He talked about the two Korean character set standards and the
     fact that his BBS supports both.  K.M.  also discussed the
     somewhat emotional debate of whether the number of the
     Korea-unique characters (Hangeul) should be increased from the
     current 2,000, at the sacrifice of the Han characters.

     Yoshi Mikami, then, spoke about how this Asian BBS Sysops'
     Conference was organized (remembering his experience in the
     oracle bones room at the National Palace Museum in Taipei two
     years ago) and the Japanese view of the multi-byte presentation
     of the Han characters.  Although Japan uses one 7,500 JISCII
     character set standard (sometimes called "Shift-JIS")
     universally, it has its own unique problems such as the new,
     additional 6,000 characters being defined in 1990.  A set of 5
     specific proposals, such as making one or two key BBSes in Taipei
     bilingual, and defining the Chinese common names (such as Hau) in
     the Japanese and Korean character sets, were made.  Let's make
     Honlin's Modem Way BBS 02-322-5113 and C.C.'s and Jimmy's BBSes
     truly bilingual, Chinese and Englsh, so that the international
     travellers in Taipei can talk to the Chinese people here!

     Each speaker well exceeded the given time, eagar to communicate
     what they want to say.  The unique nature of the multi-byte
     situation in each country seemed somewhat boring to some
     participants.  Next on the agenda was our relationshi with the
     commercial networks.  Taiwan Telecommunications Network (TTN)
     sent five representatives, but three of them had left because it
     was close to 6:30pm when Adam Liu started a well prepared
     presentation of TTN's TTN-Serve, the Chinese language version of
     CompuServe, using transparencies.  He described where the
     gateways are located in Taiwan, what PC character codes (Big-5,
     TCA, etc.) can be used, which modem speeds (1200/2400 bps) and
     file transfer methods (XModem and CompuServe B) are supported,
     etc..  TTN-Serve's features, compared to the private BBSes, are
     reliability and availability, and connectivity to CompuServe and
     Japan's NIFTY-Serve, as I understood.  To me, it was worthwhile
     to discuss this first commercial network in this area, which will
     start its service in July, 1990.  I wish them a lot of success!

     At 6:30pm, Bor-lon Lin concluded the conference, thanking
     everybody for participation.  (Or at least I guess that's what he
     said, because Tad had to leave for Keelung a little before
     5:00pm, and Adam who picked up the simultaneous translation made
     his presentation in Chinese---I encouraged him to do so because
     the majority of the audience was from Taiwan---and nobody
     volunteered translation.) We proceeded immediately to the
     buffet-style dinner in the same room, for NT$350.00.  I would
     like to thank Honlin, Jimmy and CC to prepare everything on the
     Taipei side.  I hope you understand by now that my pushing you to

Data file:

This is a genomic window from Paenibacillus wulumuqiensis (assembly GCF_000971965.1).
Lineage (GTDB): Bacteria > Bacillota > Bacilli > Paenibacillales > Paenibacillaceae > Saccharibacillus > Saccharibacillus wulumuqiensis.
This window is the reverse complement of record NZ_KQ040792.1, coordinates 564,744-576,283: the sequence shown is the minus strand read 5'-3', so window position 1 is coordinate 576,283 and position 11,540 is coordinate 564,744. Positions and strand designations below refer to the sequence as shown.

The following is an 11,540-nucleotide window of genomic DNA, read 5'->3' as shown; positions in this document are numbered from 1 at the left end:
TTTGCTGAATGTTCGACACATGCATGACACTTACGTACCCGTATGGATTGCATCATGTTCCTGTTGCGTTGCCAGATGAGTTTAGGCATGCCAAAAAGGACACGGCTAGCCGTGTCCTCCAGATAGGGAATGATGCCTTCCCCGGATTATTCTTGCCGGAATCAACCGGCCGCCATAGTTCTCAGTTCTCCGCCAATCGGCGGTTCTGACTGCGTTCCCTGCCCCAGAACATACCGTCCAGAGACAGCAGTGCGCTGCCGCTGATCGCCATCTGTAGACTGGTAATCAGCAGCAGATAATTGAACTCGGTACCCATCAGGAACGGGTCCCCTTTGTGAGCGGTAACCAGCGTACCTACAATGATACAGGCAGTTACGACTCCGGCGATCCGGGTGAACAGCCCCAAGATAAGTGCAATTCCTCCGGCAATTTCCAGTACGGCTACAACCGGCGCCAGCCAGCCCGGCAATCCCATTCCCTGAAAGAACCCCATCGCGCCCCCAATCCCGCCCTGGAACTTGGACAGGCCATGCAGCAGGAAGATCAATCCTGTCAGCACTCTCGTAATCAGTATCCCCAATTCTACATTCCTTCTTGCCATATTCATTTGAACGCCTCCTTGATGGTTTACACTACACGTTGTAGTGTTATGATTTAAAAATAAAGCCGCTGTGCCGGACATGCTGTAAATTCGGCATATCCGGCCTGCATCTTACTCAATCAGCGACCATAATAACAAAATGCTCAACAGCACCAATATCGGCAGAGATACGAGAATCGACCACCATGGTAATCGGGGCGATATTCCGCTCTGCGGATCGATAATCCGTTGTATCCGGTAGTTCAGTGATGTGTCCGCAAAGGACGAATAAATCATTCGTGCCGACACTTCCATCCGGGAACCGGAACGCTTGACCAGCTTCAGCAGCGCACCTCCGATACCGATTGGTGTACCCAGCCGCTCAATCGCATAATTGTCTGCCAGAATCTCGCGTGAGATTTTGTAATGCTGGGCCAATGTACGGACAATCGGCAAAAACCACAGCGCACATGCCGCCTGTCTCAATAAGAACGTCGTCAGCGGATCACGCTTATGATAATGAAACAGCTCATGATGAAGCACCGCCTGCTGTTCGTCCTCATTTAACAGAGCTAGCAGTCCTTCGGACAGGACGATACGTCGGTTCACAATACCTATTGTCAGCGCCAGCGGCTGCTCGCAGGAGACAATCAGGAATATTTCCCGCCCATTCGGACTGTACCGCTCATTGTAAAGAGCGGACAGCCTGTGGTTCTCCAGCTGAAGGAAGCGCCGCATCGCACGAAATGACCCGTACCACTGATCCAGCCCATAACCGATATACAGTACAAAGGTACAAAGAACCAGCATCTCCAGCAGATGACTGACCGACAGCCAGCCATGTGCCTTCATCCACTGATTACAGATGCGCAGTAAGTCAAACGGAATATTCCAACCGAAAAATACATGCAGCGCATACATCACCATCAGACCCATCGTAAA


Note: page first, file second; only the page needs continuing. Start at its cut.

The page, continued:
get the abstract done, the attendees list propared, etc., etc.
     from Japan was after all needed, in this kind of international

     As follow-up, I will be getting from K.M.  Hahn the
     English-language summaries of the Korean BBS Scene and Multi-Byte
     Presentations, and the Korean Telecommunications Environment,
     which he said he would be sending to me.  I would also would like
     to collect copies of the articles of this BBS Sysops' conference
     when they appear in the computer/telecommunication magazines in
     each country.

     I spent this Saturday morning at the hotel to summarize the
     meeting results, as above, but if you feel that I am somewhat
     biased, please feel free to contact me through Honlin's Modem Way
     BBS, 02-2-322-5113, or James' INTERNET BBS 02-931-3045.  I hope
     to get your reactions by June 20, because I plan to make my trip
     to Japan June 24-30 and to report the meeting results to my BBS
     Sysop friends in Japan.  I believe that Toshiyuki's article in
     the quarterly NETWORKER magazine will appear in the September 18
     issue---I may have to help him on that.
     I will see you again in a similar meeting in Japan, Korea or
     Taiwan (maybe, at the same time of the year and at the same
     place?)!  Happy BBSing!

                                     Yoshi Mikami
                                     Taipei, Taiwan

     (*Note) In the following week, on June 14, I attended the June
     monthly meeting of Taiwan Users' Group (TUG) that was held at
     American Legion Bldg.  in Hshilin 7:30-9:00pm, and reported the
     results of this Asian BBS Sysops' Conference.  TUG is a group of
     people who share information in English about the members' useof
     mainly IBMPC compatibles.  It was an Amiga night, by the way,
     that night.  I met there with James Thomas who told me about his
     GT-NET network in Taiwan, with about 25 or so BBSes, such as
     INTERNET BBS 02-931-3045 (English only; TUG uses it as a club
     BBS) and NIGHT CATS BBS 02-821-9910 (bilingual Chinese/ English).
     Two of the GT-NET BBSes have gateway connection to FidoNet.
     James takes care of calling the GT-Power network hub in
     Washington, D.C., regularly, and distributes NetMail and EchoMail
     to other GT-NET BBSes, now mostly in Taipei.  So, I know now that
     Taiwan's BBS scene is not synonymous with FidoNet.

     We need eveybody's participation in what we do and therefore
     value even a tiny, independent BBS.  We live in a free world,
     so multiplicity should be our mode of BBSing mentality.

     End of File
Top of Page
See its original text in FidoNet News, Vol. 7, Number 26

Return to "The Asian BBS Home Page".

Created: Mar. 3, 1996. Last update: Apr. 18, 2003.